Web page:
Municipalities have unique labour and employment obligations that may be often difficult to navigate. Saskatchewan Rural Municipalities ("RMs") should consider seeking proactive legal advice regarding labour and employment issues before they arise.
This article provides a broad overview of some key legislative and best practices considerations for municipal workplaces, including compliance with various statutes respecting their obligations as an employer. This includes, among others, The Saskatchewan Employment Act (SEA) and its regulations, The Saskatchewan Human Rights Code, 2018 (SHRC), The Municipalities Act, and The Rural Municipal Administrators Act. In addition, some RMs have unionized work environments which warrant additional considerations.
Some important aspects of these obligations are highlighted below:
Employee Code of Conduct
RMs are required to have a code of conduct publicly available for employees, which includes rules surrounding conflicts of interest. The Municipalities Act describes what must be included in a code of conduct including, for example, procedures that must be followed if an employee suspects a conflict, and how conflicts will be resolved.
There may be special considerations for RM employees regarding hours of work and overtime. Generally, managers are not entitled to overtime pay. The Employment Standards Regulations also provides that some employees of an RM are exempt from restrictions on requirements for overtime, overtime pay and modified work arrangements. This exemption generally applies to road construction or maintenance employees and those employees who service or repair road construction or maintenance equipment off-site.
Occupational Health and Safety Considerations
Much of the maintenance work performed by RM employees could be considered safety-sensitive work. RMs should be especially mindful of their occupational health and safety ("OH&S") obligations and take a proactive approach to OH&S. Two important considerations for RMs in this respect are described below:
- Occupational Health Committee - Every workplace that has 10 or more workers is required by the SEA to establish an Occupational Health Committee. Further, RM workplaces with fewer than 10 workers that do road construction, earthwork and urban sewer duties, among others, may also be required to establish a committee. The duties of occupational health committees, as specified in section 3-27 of the SEA, include participating in the identification and control of hazards, establishing, promoting and recommending the means of delivery of OH&S programs for the education of workers, investigating when a worker refuses work alleged to be dangerous and carrying out other legislative responsibilities.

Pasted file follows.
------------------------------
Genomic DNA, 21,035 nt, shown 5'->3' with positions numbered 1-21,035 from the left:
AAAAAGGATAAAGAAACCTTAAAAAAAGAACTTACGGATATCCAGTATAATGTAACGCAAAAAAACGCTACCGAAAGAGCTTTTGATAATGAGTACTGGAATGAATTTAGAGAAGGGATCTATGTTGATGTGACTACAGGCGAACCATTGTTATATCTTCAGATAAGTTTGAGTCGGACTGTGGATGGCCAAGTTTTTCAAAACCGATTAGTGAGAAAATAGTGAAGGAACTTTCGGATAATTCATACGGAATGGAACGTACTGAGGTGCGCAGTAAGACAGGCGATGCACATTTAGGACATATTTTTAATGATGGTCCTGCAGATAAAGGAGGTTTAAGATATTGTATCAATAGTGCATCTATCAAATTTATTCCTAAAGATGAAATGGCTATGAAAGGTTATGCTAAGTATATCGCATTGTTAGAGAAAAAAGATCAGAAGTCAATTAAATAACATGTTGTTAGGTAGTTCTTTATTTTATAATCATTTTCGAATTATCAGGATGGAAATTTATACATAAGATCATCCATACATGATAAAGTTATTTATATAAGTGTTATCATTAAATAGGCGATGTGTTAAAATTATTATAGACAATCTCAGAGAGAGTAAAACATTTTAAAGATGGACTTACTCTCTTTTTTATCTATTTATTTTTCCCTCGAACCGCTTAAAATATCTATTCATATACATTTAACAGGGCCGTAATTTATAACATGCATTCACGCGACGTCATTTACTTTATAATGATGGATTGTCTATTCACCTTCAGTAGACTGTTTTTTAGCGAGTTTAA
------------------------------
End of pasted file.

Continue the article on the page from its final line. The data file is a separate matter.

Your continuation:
- Harassment Policy - Rural municipalities must also have a workplace harassment policy in place for employees, as this applies to every workplace in the province. For more on this requirement, see our prior post: SUMA and SARM Launch Harassment Prevention Policy Template for Municipalities.
Human Rights Considerations
In Saskatchewan, it is illegal for employers to discriminate against someone based on religion, creed, marital status, family status, sex, sexual orientation, disability, age, colour, ancestry, nationality, place of origin, race or perceived race, receipt of public assistance and gender identity. In many circumstances, the SHRC creates a duty for employers such as RMs to accommodate employees to the point of undue hardship if the conditions of their employment need to be changed because of these grounds. It is important for RMs to know about the different ways discrimination can be expressed to anticipate and prevent human rights infringements in the workplace as well as the best practices for responding to issues when they arise. It is important to be aware of the duty to accommodate, its limits and what it entails. Employment and human rights obligations often overlap.
Another key component of employment law for RMs to remember is the common law. Unless enforceable terms and conditions of employment provide otherwise or there are grounds for just cause, RMs may be liable for providing reasonable notice upon termination, or pay in lieu, for employees. A recent case from the Saskatchewan Court of Queen's Bench demonstrates the value for RMs to seek advice prior to making employment-related decisions.
In Seykora v Lake Lenore No. 339 (Rural Municipality), 2019 SKQB 225, a grader operator employed by an RM claimed that his employment was wrongfully terminated without reasonable notice. The RM alleged that the grader operator was advised of his deficient performance several times at council meetings and that, notwithstanding that no formal discipline had been issued, the cumulative effect of these discussions was that the grader operator should have known that his employment was in jeopardy.
The Court disagreed. Richmond J. of the Saskatchewan Court of Queen's Bench found that the RM had not properly applied its discipline policy, which provided for a series of steps to be followed when disciplining an employee, including that the RM failed to properly warn the grader operator that his job was at risk prior to terminating his employment. The Court held that the plaintiff had been terminated without cause and awarded him 14 months' pay and benefits, less two months for his failure to mitigate, plus his court costs.
There are numerous unique considerations for RMs in the labour and employment law context. RMs are encouraged to seek legal advice when determining how to best address these various legal and practical requirements.
The content of this article is intended to provide a general guide to the subject matter. Specialist advice should be sought about your specific circumstances.